We would like to enter into interstate operations and are interested in sharing in the national branding that companies like Garuda Indonesia enjoy.
 
For us, human resources are a very important because our people are our assets. With better staff comes better performance. In two years we have sent 63 employees to receive Masters degrees related to the transportation industry. We’ve also cooperated with the police and worked on improving the driving discipline of our staff. DAMRI has plans to implement E-Office ticketing systems and overhaul our CCTV and monitoring system as well. Last year, one of our cargo buses was hijacked in Bali. Fortunately, we retrieved that particular bus an hour later, in part thanks to our IT systems.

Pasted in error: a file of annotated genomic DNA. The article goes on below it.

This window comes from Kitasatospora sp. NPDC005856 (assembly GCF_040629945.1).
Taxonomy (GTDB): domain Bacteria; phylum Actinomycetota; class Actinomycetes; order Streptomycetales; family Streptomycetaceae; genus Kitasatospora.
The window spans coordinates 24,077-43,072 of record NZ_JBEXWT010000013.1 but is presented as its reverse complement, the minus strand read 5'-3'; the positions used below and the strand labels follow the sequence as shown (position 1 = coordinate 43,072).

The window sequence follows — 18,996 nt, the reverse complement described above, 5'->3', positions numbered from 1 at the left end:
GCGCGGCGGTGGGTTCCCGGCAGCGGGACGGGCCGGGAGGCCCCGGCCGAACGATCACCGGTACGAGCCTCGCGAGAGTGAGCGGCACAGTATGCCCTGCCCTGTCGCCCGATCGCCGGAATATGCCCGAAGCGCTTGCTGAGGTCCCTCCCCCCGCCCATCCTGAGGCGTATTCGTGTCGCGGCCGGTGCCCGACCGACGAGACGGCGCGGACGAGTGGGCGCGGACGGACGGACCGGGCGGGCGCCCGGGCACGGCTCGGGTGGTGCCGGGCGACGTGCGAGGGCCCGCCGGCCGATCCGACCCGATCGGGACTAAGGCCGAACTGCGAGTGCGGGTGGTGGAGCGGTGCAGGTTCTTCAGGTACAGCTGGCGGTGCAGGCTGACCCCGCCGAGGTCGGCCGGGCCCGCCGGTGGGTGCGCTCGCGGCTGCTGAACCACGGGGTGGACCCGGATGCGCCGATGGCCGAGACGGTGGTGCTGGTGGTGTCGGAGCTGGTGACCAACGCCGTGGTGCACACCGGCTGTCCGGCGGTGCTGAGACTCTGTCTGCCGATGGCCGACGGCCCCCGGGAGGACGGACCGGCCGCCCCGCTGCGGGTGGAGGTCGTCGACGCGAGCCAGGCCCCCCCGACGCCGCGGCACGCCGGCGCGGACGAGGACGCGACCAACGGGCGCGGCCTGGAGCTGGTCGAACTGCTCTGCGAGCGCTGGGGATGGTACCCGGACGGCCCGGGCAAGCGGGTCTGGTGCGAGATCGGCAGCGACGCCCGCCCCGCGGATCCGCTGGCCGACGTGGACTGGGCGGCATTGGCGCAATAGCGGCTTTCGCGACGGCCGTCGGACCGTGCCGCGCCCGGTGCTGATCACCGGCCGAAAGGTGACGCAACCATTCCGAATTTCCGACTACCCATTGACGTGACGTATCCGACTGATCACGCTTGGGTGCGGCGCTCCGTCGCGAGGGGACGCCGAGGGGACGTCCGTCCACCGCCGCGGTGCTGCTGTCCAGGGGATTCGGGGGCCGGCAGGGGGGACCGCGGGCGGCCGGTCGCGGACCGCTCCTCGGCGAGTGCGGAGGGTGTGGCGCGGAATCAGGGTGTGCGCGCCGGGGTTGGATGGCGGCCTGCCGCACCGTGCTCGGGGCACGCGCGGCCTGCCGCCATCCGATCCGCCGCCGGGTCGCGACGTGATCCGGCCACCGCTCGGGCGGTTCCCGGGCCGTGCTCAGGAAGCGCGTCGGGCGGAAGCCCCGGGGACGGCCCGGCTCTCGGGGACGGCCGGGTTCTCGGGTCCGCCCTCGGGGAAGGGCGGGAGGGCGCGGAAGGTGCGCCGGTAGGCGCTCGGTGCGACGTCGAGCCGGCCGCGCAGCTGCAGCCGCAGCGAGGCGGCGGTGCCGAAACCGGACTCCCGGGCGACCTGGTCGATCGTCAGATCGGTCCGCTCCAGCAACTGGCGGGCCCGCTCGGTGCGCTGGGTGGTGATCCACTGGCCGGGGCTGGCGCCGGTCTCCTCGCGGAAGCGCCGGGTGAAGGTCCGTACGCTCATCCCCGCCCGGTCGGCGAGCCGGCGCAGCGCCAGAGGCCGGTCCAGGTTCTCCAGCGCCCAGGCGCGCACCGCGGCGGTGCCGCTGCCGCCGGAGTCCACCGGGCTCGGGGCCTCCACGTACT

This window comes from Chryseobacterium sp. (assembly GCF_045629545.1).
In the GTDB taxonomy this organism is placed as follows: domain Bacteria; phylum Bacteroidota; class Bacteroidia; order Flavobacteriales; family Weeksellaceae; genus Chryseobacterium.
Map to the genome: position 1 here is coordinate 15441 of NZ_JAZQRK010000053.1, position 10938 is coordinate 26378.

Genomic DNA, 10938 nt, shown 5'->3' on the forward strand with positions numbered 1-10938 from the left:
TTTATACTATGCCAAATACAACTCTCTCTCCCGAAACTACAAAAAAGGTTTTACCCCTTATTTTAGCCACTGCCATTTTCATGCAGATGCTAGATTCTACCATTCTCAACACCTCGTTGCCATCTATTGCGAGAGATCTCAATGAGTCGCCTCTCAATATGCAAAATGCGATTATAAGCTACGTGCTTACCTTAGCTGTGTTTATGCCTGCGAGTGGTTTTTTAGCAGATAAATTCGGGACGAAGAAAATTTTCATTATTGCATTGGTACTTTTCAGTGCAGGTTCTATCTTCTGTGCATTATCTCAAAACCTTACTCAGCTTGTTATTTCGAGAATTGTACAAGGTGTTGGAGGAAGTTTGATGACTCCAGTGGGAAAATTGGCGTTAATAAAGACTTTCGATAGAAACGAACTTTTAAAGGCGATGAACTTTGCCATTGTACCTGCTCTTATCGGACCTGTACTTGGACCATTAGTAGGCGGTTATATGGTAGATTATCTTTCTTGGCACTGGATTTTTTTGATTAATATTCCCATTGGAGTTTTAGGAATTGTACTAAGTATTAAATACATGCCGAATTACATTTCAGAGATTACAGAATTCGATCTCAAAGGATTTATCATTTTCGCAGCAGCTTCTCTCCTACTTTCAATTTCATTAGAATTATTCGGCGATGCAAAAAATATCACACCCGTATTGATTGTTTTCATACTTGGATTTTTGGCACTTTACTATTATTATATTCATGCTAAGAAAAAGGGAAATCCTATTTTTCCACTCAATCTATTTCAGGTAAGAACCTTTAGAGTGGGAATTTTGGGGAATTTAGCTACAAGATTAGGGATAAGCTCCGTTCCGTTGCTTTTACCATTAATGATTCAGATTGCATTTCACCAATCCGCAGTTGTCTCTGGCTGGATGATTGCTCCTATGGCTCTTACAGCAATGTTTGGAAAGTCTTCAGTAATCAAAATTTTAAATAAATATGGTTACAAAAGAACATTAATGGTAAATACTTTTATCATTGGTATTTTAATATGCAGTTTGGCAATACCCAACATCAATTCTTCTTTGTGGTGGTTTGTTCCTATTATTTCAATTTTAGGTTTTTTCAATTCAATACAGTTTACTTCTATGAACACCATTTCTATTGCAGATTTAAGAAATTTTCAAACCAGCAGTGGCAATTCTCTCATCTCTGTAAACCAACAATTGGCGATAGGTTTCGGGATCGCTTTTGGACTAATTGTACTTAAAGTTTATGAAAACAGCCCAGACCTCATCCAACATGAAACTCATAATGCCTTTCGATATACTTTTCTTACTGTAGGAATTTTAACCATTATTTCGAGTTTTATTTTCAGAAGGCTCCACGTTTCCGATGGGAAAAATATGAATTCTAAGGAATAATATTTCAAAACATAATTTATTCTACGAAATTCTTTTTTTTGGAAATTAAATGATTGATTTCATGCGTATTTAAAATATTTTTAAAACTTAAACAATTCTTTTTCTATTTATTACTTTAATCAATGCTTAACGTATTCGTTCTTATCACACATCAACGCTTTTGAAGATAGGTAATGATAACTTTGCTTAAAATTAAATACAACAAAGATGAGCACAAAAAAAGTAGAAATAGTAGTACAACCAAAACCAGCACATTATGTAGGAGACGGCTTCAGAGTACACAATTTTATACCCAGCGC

I feel now, every year, the business is becoming more complex. Human resources will be critical to helping DAMRI manage this complexity. Finding the right mechanics for our gas engines is just one challenge, for example. The lack of infrastructure is another hurdle. Without gas refuelling stations around Indonesia we will not be able to operate our advanced busses. The government has committed to expanding gas refuelling infrastructure but we don’t want to have to rely on the government. DAMRI is about the begin construction of a trial refuelling station, built in partnership with an Indonesian natural gas SOE, for the exclusive use of our busses. 

Is expansion of interstate routes, such as into East Timor, likely in the future?